The Epidemiology of Childhood Recurrent Abdominal Pain in Western Countries: A Systematic Review


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Abstract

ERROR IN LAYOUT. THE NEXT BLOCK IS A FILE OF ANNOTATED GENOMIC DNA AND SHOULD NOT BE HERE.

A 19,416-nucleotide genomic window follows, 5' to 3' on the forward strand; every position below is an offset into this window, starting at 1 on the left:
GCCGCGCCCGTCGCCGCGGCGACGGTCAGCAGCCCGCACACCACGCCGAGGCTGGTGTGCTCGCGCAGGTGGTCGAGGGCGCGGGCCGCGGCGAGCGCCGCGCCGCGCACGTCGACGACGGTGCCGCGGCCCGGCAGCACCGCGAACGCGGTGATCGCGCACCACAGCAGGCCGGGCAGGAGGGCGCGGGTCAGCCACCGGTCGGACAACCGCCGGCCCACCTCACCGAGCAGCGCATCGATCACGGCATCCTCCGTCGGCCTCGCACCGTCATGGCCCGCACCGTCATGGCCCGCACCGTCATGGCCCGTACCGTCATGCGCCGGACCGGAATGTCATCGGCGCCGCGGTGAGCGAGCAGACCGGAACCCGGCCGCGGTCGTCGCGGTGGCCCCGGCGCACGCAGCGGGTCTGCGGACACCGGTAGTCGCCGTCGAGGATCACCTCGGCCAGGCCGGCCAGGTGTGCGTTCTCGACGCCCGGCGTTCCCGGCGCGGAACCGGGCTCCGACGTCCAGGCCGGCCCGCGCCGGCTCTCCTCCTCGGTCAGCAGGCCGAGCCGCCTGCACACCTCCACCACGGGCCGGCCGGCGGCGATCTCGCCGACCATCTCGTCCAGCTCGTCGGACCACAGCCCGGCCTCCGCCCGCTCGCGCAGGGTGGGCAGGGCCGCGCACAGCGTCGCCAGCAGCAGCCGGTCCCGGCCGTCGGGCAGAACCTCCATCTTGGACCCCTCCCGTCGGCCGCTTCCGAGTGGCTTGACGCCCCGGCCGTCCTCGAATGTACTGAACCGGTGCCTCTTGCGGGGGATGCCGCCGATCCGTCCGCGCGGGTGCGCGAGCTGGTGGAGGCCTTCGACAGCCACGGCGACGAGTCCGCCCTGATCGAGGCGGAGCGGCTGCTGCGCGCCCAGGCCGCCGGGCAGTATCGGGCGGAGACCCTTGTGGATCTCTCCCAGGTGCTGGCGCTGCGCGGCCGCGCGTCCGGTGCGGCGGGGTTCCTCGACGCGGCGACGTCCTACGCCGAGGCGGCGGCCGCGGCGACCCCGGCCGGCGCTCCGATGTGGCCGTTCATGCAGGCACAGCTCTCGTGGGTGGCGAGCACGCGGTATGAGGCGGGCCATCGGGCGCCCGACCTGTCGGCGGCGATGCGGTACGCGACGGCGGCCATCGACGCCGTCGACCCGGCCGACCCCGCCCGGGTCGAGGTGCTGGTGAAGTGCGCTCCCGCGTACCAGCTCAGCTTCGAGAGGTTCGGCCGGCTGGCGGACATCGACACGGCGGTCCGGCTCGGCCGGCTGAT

OBJECTIVERecurrent abdominal pain (RAP) of childhood is a common problem encountered by clinicians. The aim of this study was to systematically review published literature about the prevalence, incidence, natural history, and co-morbid conditions of childhood RAP in western countries.METHODSA computer-assisted search of MEDLINE, EMBASE, and Current Contents/Science Edition databases was performed. Study selection criteria included: (1) United States and European population and school-based samples of children; (2) diagnostic criteria of RAP; and (3) published in full manuscript form in English. Data were extracted, tabulated, and presented in descriptive form.RESULTThe prevalence of RAP ranged from 0.3 to 19% (median 8.4; IQR 2.3–14.7). Published studies in children demonstrate a higher prevalence of RAP in females, with the highest prevalence of symptoms between 4 and 6 yr and early adolescence. Identified studies demonstrated associations between RAP and the child's familial and socioeconomic environment. In addition, childhood RAP was reported to be associated with psychological co-morbidity in childhood and adulthood. Population/school-based studies have not, however, established the incidence of this disorder, what features predict long-standing symptoms, or whether RAP is a risk factor for adult functional bowel disorders.CONCLUSIONRAP is a common complaint of childhood with associated familial, psychological, and co-morbid conditions. Epidemiologic studies of RAP in children may offer information on the evolution of functional bowel disorders through the lifespan.

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